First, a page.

Defending world road champion Lizzie Deignan of Britain got her UCI Road World Championships off to a winning start as her team Boels-Dolmans won the women’s team time trial yesterday. Deignan had won women’s road race title last year in Richmond, Virginia.
In the men’s section, Etixx-Quick Step stopped BMC Racing from completing a hat-trick of titles with an 11-second victory.
With the win, Boels-Dolmans ended the four-year reign of Canyon SRAM Racing on the opening day of the World Championships. The Dutch outfit, who have won three of the four TTTs on the women’s circuit this season, finishing their 40km assignment in 48:41.62s leaving the defending champions 48.24 seconds adrift in the second place.
Cervelo Bigla Pro Cycling Team took the bronze in 50:38.09s.
Canyon, who won the previous four women’s team time trial titles in its different incarnations — Specialised-lululemon (2012-2014) and Velocio-SRAM (2015) — started fast from Lusail Sports Complex and set the fastest intermediate time in the first 13km section.
Deignan’s team, comprised of four-time world champion Ellen van Dijk and American Evelyn Stevens, remained together on the long straight 40km course from Lusail to The Pearl to set the fastest intermediate time in after 26.4km in sweltering conditions, where the temperature reached as high as 35 degrees Celsius (95 degrees Fahrenheit).
Boels-Dolmans kept on pushing till the end, with Deignan and Ellen van Dijk taking strong turns on the final straight to the finish line. Chantal Blaak and Stevens followed the two big engines, while Christine Majerus and Karol-Ann Canuel were left behind in the final curvy section in the Pearl.
“We worked really hard this season, and I think that we’ve shown to be the most dominant team in world cycling,” Deignan said of the team’s performance.
“It was really important to us that we finished this season off with this medal. It’s been a long season, but we all came together and worked really hard. I’m very proud of the team,” the Brit rider said after winning her first medal in team trial.

Winning send-off for Stevens

It was a sweet end for Stevens, who was also part of the winning teams in 2012, 2013 and 2014. “I came into this season knowing this was my last race, it’s nice to have a goal and it makes it very special to win,” the 33-year-old rider said.
Meanwhile, Cervelo and Raboliv kept fighting for the bronze medal. Cervelo set the third intermediate time after the first section, with Anna van der Breggen’s Dutch team 15 seconds behind. In the second section, Raboliv managed to gain five seconds back, but their chances of a podium place suffered when Anouska Koster had a crash. With the team already down the four riders required to stop the clock, Koster swerved towards the barrier at the side of the road, hit the kerb and was catapulted over the handlebars and had to pull out of the race.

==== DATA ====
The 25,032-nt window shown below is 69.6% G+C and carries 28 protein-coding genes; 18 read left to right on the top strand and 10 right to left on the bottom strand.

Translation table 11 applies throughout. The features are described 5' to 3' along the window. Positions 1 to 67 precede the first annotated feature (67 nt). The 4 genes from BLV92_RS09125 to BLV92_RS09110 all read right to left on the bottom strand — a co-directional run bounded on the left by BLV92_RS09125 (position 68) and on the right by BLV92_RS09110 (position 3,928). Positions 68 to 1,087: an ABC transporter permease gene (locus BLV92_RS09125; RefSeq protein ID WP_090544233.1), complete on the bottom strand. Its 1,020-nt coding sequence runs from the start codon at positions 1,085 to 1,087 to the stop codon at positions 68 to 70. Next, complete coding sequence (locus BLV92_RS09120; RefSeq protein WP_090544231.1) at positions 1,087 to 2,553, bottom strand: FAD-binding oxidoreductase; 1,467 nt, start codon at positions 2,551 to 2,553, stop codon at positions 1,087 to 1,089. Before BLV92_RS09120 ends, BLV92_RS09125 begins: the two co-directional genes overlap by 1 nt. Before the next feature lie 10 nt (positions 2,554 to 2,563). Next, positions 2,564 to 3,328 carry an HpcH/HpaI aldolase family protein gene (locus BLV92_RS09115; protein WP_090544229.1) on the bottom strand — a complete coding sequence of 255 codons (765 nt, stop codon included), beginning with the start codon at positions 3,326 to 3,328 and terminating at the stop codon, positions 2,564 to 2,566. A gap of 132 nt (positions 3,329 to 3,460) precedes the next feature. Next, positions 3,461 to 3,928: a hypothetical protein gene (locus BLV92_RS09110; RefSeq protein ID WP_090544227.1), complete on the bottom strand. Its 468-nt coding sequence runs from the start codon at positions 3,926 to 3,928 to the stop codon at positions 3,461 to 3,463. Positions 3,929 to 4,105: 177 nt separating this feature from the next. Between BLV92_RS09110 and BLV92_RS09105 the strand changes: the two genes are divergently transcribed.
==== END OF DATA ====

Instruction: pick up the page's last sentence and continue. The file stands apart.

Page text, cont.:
Cervelo finished with four riders (Lotta Lepisto, Ashleigh Moolman-Pasio, Joelle Numainville, Stephanie Pohl) having dropped Ciara Horne, Lisa Klein along the way. Their 50:38.09 clocking was more than enough to keep Italian Bepink (51:27.65s) behind and grab the bronze.
Canyon also finished with four riders after dropping Hannah Barnes in the final section. Alena Amialiusik, Lisa Brennauer, Elena Cecchini, and Trixi Worrack secured the silver medal in 49:29.86s.
In the men’s section, BMC, who had won the event at each of the two previous editions, were unable to complete a hat-trick in Doha, with Etixx becoming the first team to win a third world title in the event.
Etixx went out ahead of BMC and set a time split of 15:11s at the first checkpoint, with the defending champions three seconds slower. However, it was all-square at 27:56s through the second split, with both teams chasing the time of 43 minutes 9seconds set by Orica-BikeExchange, who ended up third.
Marcel Kittel led Etixx across the line after 42 minutes 32seconds, and despite the efforts of Rohan Dennis, BMC crossed 11 seconds slower to hand Etixx the title and their 53rd win in 2016.
Kittle and fellow German Tony Martin, Belgians Julien Vermote and Yves Lampaert, Dutchman Niki Terpstra and Luxemburg’s Bob Jungels produced a flawless ride on a technical course, finishing strongly.
Orica-Bike Exchange took third place, 37.12 off the pace.
“It’s a really emotional victory for me. It was my last race for the team, and it’s become a family in the last five years, with some great victories and great moments,” said Martin, who will ride for Katusha in 2017. “It’s a dream that came through. It was the perfect final for me, the perfect moment to leave the team with a fantastic memory,” the three-time world champion said.
BMC riders were unable to match their rivals’ power on the final section of the race.
“Obviously we’re pretty disappointed. We came here to win but losing by 11 seconds to Etixx, they showed they were the stronger team. I don’t think we had our best day as a group but we rode as intelligently as we could. I’m proud of the way that we rode,” Taylor Phinney of BMC said.
“I think we all could have gone a little bit faster in the end but we were pretty maxed out by then, as you are in a team time trial,” Phinney added. “Honestly, if I look back, it’s almost like I’ve blacked out the last hour. It’s one of those events where it’s only afterwards that you can piece it together and figure out where you could have made time.”

1. Etixx-Quick-Step (Belgium) 42:32.39”
2. BMC Racing (United States) +11.69”
3. Orica (Australia) +37.12”
4. Team Sky (Britain) +54.28”
5. LottoNL (Netherlands) +54.79”
1. Boels (Netherlands)  48:41.62”
2. Canyon (Germany)  +48.24”
3. Cervelo (Germany)  +1:56.47”
4. BePink (Italy)  +2:46.03”
5. Twenty16 (United States)  +2:46.73”

Qatar Cycling Federation president Sheikh Khalid bin Ali al-Thani, UCI chief Brian Cookson and Belgian cycling legend Eddy Merckx with Etixx-Quick Step riders after they won the men’s team time trial event yesterday.